Instead, it offers wisdom, pointers, and advice about how the wine business works and how you can use that knowledge to buy wine that you like without help from scores, the Winestream Media, or snotty wine drinkers:

? The difference between wine that’s cheap and wine that is made cheaply, and how that translates into value — something that is regularly overlooked in our score-driven world.

? The three questions to answer when you taste a wine: Did you like it? Why did you like it? And did you get your money’s worth? Answer those over a long enough period of time, and you’ll never need anyone else’s advice again.

? How to find a good retailer — one who is interested in helping you understand wine and to find what you like, as opposed to one who wants to sell you wine and could care less about the other.

And there is more than just the book. This cartoon (that’s the picture at the top of the blog that rotates) describes how the Winestream Media — facing the greatest threat to its existence — plots the “Wine Curmudgeon Conspiracy.” Also, this podcast, where noted academic and Missouri wine fan Rick Rockwell interviews me about the book. And this interview Lynn Krielow Chamberlain at iWineradio, where we talk about the book. And you can stream my visit with Tim McNally on his WGSO New Orleans radio show.

 

 

Cheap wine book update: 1 chapter to go

The next to last chapter, ?How to buy cheap wine: The basics ? was sent to the editor this morning. All that ?s left to write is the final chapter, ?How to buy cheap wine: Advanced course, ? flesh out the winespeak dictionary, and fine-tune several short essays that will serve as appendices. That will include a very clever bit about wine labels (because, of course, no sense in false modesty when I ?m plugging the book)..

Which means we ?re on schedule for publication around Labor Day. Which also means that will be when the Wine Curmudgeon hits the road to promote the book. I already have three events scheduled ? the Kerrville wine and music festival over Labor Day weekend, Grapefest in Grapevine, Texas, a couple of weeks later, and the American Wine Society annual conference in Sandusky, Ohio, in early November. That one will be fun ? talking and tasting about cheap wine.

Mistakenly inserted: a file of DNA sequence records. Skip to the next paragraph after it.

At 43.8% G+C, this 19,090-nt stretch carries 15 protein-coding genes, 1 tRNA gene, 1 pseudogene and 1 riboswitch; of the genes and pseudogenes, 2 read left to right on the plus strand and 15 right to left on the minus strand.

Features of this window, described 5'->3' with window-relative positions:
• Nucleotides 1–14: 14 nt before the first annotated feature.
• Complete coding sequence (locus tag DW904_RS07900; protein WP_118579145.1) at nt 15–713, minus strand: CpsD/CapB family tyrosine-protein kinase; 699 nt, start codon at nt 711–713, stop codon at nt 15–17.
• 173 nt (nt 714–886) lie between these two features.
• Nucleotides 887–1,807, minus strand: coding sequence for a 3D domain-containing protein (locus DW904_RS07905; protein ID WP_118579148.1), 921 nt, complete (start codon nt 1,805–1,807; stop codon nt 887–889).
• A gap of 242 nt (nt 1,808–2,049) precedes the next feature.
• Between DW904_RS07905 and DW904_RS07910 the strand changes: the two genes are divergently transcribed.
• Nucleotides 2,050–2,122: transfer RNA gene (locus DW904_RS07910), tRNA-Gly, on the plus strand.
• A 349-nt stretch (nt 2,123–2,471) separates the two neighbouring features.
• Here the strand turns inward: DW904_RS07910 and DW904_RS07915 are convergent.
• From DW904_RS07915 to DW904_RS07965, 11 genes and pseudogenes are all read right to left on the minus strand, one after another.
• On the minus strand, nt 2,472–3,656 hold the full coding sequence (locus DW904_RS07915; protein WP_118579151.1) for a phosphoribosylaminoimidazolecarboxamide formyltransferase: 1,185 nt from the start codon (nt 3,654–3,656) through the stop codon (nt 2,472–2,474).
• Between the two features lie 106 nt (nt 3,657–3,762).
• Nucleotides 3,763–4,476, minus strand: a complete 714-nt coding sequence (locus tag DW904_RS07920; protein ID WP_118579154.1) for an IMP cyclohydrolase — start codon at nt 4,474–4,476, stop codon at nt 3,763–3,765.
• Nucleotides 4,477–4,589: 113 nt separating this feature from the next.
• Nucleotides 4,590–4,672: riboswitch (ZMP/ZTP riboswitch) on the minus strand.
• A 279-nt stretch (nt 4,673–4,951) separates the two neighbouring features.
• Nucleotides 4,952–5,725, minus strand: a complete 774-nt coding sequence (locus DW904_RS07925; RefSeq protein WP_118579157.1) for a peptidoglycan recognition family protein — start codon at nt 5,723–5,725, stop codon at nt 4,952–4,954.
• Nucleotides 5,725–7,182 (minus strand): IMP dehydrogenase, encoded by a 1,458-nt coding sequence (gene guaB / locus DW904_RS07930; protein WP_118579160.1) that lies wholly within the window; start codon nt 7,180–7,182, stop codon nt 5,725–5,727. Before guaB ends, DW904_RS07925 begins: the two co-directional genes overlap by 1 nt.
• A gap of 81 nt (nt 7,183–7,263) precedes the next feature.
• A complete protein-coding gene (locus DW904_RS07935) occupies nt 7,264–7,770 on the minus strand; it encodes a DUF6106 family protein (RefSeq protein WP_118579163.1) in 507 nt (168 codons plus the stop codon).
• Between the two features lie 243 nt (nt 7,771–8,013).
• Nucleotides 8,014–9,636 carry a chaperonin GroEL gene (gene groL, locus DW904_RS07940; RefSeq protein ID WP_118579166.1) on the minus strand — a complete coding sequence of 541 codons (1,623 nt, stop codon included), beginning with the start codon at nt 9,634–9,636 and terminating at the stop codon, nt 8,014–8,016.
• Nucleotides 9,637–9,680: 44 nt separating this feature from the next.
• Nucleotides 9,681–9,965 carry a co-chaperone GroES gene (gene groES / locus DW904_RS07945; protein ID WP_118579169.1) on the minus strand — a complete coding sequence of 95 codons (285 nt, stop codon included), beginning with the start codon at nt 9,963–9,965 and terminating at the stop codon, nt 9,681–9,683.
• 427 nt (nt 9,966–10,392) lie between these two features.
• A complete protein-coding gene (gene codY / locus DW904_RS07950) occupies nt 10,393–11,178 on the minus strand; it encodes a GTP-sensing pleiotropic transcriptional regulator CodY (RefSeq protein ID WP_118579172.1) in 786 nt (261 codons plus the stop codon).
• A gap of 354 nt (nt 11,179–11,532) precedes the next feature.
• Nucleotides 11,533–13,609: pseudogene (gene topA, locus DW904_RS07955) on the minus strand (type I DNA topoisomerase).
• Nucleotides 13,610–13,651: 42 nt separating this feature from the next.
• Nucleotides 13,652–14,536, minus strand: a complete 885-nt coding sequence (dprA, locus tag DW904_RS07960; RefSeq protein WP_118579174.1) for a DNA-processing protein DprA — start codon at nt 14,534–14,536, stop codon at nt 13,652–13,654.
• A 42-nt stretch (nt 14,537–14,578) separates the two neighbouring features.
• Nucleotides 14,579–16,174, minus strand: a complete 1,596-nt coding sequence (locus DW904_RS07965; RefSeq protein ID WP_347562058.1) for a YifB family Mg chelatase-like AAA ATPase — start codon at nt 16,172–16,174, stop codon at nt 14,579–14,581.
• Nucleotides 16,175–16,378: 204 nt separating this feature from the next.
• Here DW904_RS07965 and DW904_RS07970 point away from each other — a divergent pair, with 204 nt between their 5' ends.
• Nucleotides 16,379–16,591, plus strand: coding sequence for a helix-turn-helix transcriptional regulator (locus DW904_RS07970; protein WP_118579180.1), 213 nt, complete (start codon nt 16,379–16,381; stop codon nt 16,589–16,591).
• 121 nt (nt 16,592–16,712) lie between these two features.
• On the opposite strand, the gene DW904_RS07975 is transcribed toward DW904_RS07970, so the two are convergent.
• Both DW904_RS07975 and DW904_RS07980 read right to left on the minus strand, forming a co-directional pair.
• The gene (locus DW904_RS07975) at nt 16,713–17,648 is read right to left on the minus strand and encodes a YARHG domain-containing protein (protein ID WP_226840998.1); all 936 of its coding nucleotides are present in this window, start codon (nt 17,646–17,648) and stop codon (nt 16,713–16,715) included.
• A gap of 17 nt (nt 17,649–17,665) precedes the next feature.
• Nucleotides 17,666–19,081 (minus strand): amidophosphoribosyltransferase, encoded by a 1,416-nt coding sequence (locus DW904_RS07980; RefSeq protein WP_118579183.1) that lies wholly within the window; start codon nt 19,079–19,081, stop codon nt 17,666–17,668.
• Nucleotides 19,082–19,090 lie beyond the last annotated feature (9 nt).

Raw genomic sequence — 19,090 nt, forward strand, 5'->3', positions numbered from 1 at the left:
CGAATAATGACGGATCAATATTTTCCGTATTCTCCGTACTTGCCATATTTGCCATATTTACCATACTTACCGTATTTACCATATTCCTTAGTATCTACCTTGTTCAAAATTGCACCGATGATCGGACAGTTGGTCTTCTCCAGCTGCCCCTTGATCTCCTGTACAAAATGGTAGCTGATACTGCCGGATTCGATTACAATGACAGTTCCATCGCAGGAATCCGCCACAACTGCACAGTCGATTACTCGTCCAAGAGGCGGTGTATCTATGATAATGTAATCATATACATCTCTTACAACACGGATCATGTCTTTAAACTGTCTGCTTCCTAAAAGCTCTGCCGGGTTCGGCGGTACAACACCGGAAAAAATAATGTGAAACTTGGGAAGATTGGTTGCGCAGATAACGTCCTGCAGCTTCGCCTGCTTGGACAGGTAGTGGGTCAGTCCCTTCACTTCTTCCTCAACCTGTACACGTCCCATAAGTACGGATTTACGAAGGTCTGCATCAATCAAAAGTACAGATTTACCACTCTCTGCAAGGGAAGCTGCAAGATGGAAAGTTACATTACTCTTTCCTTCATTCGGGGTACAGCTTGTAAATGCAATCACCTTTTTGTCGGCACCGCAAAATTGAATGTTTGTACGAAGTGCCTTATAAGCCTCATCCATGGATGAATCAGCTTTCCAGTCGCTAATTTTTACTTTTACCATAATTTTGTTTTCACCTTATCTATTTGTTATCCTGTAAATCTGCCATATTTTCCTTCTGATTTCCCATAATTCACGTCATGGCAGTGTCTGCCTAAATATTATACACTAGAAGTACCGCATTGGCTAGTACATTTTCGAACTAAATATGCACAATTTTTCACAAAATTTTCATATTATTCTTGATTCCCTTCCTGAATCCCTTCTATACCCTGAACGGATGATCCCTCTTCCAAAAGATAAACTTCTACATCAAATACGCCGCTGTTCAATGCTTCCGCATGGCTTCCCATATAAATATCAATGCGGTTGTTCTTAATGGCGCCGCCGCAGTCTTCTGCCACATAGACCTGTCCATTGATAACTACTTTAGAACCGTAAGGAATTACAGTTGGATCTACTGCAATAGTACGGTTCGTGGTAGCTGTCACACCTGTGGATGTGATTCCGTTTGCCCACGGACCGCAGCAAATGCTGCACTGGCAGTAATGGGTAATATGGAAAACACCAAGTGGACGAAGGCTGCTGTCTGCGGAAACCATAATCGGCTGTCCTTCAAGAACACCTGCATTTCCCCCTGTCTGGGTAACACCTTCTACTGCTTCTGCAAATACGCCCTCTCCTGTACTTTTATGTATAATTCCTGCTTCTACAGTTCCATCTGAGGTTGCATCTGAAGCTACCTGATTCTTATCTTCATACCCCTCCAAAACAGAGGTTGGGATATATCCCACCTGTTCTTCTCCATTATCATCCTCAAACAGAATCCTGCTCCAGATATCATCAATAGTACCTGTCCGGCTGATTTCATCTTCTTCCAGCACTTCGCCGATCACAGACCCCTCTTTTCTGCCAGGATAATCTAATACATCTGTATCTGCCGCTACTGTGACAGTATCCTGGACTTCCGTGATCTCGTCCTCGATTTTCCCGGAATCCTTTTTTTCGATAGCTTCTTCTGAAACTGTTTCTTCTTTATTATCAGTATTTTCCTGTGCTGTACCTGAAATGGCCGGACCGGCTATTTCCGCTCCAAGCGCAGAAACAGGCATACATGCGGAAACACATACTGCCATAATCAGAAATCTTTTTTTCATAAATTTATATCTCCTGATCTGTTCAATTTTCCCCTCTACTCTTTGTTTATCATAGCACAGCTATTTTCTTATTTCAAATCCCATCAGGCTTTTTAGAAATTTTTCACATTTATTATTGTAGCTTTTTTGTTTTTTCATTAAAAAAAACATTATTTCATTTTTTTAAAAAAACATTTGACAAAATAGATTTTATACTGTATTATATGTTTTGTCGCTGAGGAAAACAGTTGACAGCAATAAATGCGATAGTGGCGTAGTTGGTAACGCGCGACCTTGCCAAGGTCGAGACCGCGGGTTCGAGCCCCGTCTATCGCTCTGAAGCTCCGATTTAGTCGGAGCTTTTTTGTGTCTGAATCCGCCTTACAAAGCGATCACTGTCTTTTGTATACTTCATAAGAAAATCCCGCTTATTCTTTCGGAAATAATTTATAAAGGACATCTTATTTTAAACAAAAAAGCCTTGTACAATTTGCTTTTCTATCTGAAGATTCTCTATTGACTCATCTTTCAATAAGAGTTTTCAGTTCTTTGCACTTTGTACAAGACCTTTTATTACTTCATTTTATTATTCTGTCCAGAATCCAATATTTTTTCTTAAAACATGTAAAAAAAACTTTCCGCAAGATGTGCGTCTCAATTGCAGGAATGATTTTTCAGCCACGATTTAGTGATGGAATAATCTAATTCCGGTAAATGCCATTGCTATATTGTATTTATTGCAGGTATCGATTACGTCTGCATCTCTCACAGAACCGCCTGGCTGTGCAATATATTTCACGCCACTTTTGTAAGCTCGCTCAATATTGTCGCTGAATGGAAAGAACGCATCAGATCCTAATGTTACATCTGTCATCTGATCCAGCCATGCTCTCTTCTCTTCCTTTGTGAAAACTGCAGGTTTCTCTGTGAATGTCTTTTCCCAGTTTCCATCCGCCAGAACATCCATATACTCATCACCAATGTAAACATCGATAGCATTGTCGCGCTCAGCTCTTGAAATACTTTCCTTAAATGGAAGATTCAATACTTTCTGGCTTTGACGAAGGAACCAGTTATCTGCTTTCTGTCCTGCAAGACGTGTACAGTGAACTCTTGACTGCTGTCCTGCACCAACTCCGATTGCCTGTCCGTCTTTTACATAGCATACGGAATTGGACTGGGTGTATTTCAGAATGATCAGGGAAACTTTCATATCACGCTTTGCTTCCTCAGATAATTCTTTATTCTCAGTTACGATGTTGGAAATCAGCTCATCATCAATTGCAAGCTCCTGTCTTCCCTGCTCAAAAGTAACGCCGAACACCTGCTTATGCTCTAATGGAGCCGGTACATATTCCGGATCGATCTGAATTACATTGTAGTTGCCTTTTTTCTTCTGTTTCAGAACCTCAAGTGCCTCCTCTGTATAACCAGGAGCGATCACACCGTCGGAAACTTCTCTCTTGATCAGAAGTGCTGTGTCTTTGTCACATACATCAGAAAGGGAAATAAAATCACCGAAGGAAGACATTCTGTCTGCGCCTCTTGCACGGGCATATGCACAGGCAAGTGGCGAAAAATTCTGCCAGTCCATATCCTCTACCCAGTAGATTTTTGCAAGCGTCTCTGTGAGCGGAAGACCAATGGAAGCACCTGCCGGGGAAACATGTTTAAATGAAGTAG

Those of you who pledged on Kickstarter will receive your premiums as soon as possible after publication. The book will also be for sale on the blog, as well as the usual on-line suspects. If you want to talk about an appearance, or have any other questions, including the Kickstarter premiums, send me an email.

The Wine Curmudgeon’s Guide to Cheap Wine

Kickstarter video wine curmudgeonThe Wine Curmudgeon has vowed, more than once, to never write another book. Let it be said that the horror stories you hear about publishers are true and leave it at that. And agents aren ?t much better ? see Raymond Chandler ?s essay, ?Ten Percent of Your Life. ?

However, in today ?s publishing world, you don ?t need a publisher or an agent, so I don ?t have any excuses. Hence the forthcoming publication of ?The Wine Curmudgeon ?s Guide to Cheap Wine, ? which should be available in time for Mother ?s and Father ?s Day.

Look for the ebook at $9.95 and the paperback at $14.95. It will be for sale on the blog, as well as the usual Internet and digital retailers.

More, after the jump, including the video I made to promote the book on Kickstarter:

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Book review: Beyond Jefferson’s Vines — The Evolution of Quality Wine in Virginia

BeyondJeffersonsVinesCOVERWho knew that the next big thing in wine books would be regional wine? But that's the case, with publishers scrambling to find writers who can do justice to the subject.

In this, Richard Leahy's publisher found the perfect author. I suppose there might be a couple of people who know more about Virginia wine than Leahy does, but they haven't come forward yet. "Beyond Jefferson's Vines" ($19.95, Sterling Publishing) reflects this knowledge — it's comprehensive, authoritative, and complete. Those of a technical bent will find thorough discussions of terroir and grape growing and wine making techniques, while those who want the broader picture (as well as suggestions for Virginia wine tours) will get that as well.

More, after the jump: